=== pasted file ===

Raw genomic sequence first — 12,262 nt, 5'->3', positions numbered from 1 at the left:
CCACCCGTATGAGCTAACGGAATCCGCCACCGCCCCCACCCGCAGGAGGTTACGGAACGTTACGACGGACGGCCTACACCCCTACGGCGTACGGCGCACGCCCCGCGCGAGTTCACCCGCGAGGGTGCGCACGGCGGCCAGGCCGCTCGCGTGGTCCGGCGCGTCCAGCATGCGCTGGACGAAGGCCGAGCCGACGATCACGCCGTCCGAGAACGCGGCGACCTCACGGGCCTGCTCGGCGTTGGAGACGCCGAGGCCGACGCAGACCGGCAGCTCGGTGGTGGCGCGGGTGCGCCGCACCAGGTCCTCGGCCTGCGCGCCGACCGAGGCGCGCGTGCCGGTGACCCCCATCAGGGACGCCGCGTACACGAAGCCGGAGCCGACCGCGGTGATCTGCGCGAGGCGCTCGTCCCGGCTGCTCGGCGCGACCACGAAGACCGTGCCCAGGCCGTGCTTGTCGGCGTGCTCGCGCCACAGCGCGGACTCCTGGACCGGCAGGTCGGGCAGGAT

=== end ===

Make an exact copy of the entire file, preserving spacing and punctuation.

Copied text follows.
Raw genomic sequence first — 12,262 nt, 5'->3', positions numbered from 1 at the left:
CCACCCGTATGAGCTAACGGAATCCGCCACCGCCCCCACCCGCAGGAGGTTACGGAACGTTACGACGGACGGCCTACACCCCTACGGCGTACGGCGCACGCCCCGCGCGAGTTCACCCGCGAGGGTGCGCACGGCGGCCAGGCCGCTCGCGTGGTCCGGCGCGTCCAGCATGCGCTGGACGAAGGCCGAGCCGACGATCACGCCGTCCGAGAACGCGGCGACCTCACGGGCCTGCTCGGCGTTGGAGACGCCGAGGCCGACGCAGACCGGCAGCTCGGTGGTGGCGCGGGTGCGCCGCACCAGGTCCTCGGCCTGCGCGCCGACCGAGGCGCGCGTGCCGGTGACCCCCATCAGGGACGCCGCGTACACGAAGCCGGAGCCGACCGCGGTGATCTGCGCGAGGCGCTCGTCCCGGCTGCTCGGCGCGACCACGAAGACCGTGCCCAGGCCGTGCTTGTCGGCGTGCTCGCGCCACAGCGCGGACTCCTGGACCGGCAGGTCGGGCAGGAT